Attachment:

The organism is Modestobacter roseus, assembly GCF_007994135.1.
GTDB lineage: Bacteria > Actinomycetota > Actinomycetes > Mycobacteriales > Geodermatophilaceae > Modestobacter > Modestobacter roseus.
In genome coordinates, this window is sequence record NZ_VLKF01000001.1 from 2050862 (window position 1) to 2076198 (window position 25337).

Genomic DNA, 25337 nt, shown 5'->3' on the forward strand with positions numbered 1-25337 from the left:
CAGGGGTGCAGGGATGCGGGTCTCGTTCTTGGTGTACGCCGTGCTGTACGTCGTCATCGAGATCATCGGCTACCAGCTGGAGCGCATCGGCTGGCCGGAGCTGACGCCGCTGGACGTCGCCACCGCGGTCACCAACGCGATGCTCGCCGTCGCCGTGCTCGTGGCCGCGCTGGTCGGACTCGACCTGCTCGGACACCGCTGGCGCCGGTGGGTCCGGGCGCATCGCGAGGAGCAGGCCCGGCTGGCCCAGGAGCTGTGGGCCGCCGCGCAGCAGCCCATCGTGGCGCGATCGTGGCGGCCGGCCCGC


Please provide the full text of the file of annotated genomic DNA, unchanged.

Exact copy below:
The organism is Modestobacter roseus, assembly GCF_007994135.1.
GTDB lineage: Bacteria > Actinomycetota > Actinomycetes > Mycobacteriales > Geodermatophilaceae > Modestobacter > Modestobacter roseus.
In genome coordinates, this window is sequence record NZ_VLKF01000001.1 from 2050862 (window position 1) to 2076198 (window position 25337).

Genomic DNA, 25337 nt, shown 5'->3' on the forward strand with positions numbered 1-25337 from the left:
CAGGGGTGCAGGGATGCGGGTCTCGTTCTTGGTGTACGCCGTGCTGTACGTCGTCATCGAGATCATCGGCTACCAGCTGGAGCGCATCGGCTGGCCGGAGCTGACGCCGCTGGACGTCGCCACCGCGGTCACCAACGCGATGCTCGCCGTCGCCGTGCTCGTGGCCGCGCTGGTCGGACTCGACCTGCTCGGACACCGCTGGCGCCGGTGGGTCCGGGCGCATCGCGAGGAGCAGGCCCGGCTGGCCCAGGAGCTGTGGGCCGCCGCGCAGCAGCCCATCGTGGCGCGATCGTGGCGGCCGGCCCGC